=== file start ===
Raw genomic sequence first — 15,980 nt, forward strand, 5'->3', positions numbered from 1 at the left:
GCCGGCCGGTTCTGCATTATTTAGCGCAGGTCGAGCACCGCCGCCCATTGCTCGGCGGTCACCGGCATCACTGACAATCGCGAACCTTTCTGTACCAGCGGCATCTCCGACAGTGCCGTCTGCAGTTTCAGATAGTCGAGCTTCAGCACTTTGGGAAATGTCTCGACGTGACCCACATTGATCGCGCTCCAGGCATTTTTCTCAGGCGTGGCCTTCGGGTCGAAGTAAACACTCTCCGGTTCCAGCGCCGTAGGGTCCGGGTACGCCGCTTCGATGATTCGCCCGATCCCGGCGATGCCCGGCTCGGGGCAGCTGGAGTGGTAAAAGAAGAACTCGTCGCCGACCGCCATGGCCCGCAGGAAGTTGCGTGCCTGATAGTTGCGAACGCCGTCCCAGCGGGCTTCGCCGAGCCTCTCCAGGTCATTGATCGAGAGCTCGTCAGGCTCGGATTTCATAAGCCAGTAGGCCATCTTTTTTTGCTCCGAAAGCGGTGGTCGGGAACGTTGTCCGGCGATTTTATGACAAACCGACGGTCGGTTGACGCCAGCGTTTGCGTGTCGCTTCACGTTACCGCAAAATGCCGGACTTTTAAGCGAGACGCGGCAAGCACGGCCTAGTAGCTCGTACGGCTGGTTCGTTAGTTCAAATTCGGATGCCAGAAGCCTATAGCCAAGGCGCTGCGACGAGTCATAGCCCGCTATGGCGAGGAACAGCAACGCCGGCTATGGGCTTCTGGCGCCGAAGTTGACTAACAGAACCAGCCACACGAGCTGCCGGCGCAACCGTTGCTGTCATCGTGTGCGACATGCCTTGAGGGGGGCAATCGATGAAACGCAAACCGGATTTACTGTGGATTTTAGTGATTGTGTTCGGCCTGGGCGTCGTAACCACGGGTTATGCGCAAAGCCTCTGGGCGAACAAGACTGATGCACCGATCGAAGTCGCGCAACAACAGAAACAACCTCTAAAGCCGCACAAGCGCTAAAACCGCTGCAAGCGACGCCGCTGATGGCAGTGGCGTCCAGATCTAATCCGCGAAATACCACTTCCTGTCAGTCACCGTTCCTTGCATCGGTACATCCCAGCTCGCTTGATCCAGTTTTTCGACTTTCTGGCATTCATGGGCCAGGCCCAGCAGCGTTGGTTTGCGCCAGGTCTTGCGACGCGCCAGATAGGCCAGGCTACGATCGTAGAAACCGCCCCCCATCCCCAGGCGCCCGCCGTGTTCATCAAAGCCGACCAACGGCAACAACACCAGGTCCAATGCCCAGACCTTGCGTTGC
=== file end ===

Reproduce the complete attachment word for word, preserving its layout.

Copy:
Raw genomic sequence first — 15,980 nt, forward strand, 5'->3', positions numbered from 1 at the left:
GCCGGCCGGTTCTGCATTATTTAGCGCAGGTCGAGCACCGCCGCCCATTGCTCGGCGGTCACCGGCATCACTGACAATCGCGAACCTTTCTGTACCAGCGGCATCTCCGACAGTGCCGTCTGCAGTTTCAGATAGTCGAGCTTCAGCACTTTGGGAAATGTCTCGACGTGACCCACATTGATCGCGCTCCAGGCATTTTTCTCAGGCGTGGCCTTCGGGTCGAAGTAAACACTCTCCGGTTCCAGCGCCGTAGGGTCCGGGTACGCCGCTTCGATGATTCGCCCGATCCCGGCGATGCCCGGCTCGGGGCAGCTGGAGTGGTAAAAGAAGAACTCGTCGCCGACCGCCATGGCCCGCAGGAAGTTGCGTGCCTGATAGTTGCGAACGCCGTCCCAGCGGGCTTCGCCGAGCCTCTCCAGGTCATTGATCGAGAGCTCGTCAGGCTCGGATTTCATAAGCCAGTAGGCCATCTTTTTTTGCTCCGAAAGCGGTGGTCGGGAACGTTGTCCGGCGATTTTATGACAAACCGACGGTCGGTTGACGCCAGCGTTTGCGTGTCGCTTCACGTTACCGCAAAATGCCGGACTTTTAAGCGAGACGCGGCAAGCACGGCCTAGTAGCTCGTACGGCTGGTTCGTTAGTTCAAATTCGGATGCCAGAAGCCTATAGCCAAGGCGCTGCGACGAGTCATAGCCCGCTATGGCGAGGAACAGCAACGCCGGCTATGGGCTTCTGGCGCCGAAGTTGACTAACAGAACCAGCCACACGAGCTGCCGGCGCAACCGTTGCTGTCATCGTGTGCGACATGCCTTGAGGGGGGCAATCGATGAAACGCAAACCGGATTTACTGTGGATTTTAGTGATTGTGTTCGGCCTGGGCGTCGTAACCACGGGTTATGCGCAAAGCCTCTGGGCGAACAAGACTGATGCACCGATCGAAGTCGCGCAACAACAGAAACAACCTCTAAAGCCGCACAAGCGCTAAAACCGCTGCAAGCGACGCCGCTGATGGCAGTGGCGTCCAGATCTAATCCGCGAAATACCACTTCCTGTCAGTCACCGTTCCTTGCATCGGTACATCCCAGCTCGCTTGATCCAGTTTTTCGACTTTCTGGCATTCATGGGCCAGGCCCAGCAGCGTTGGTTTGCGCCAGGTCTTGCGACGCGCCAGATAGGCCAGGCTACGATCGTAGAAACCGCCCCCCATCCCCAGGCGCCCGCCGTGTTCATCAAAGCCGACCAACGGCAACAACACCAGGTCCAATGCCCAGACCTTGCGTTGC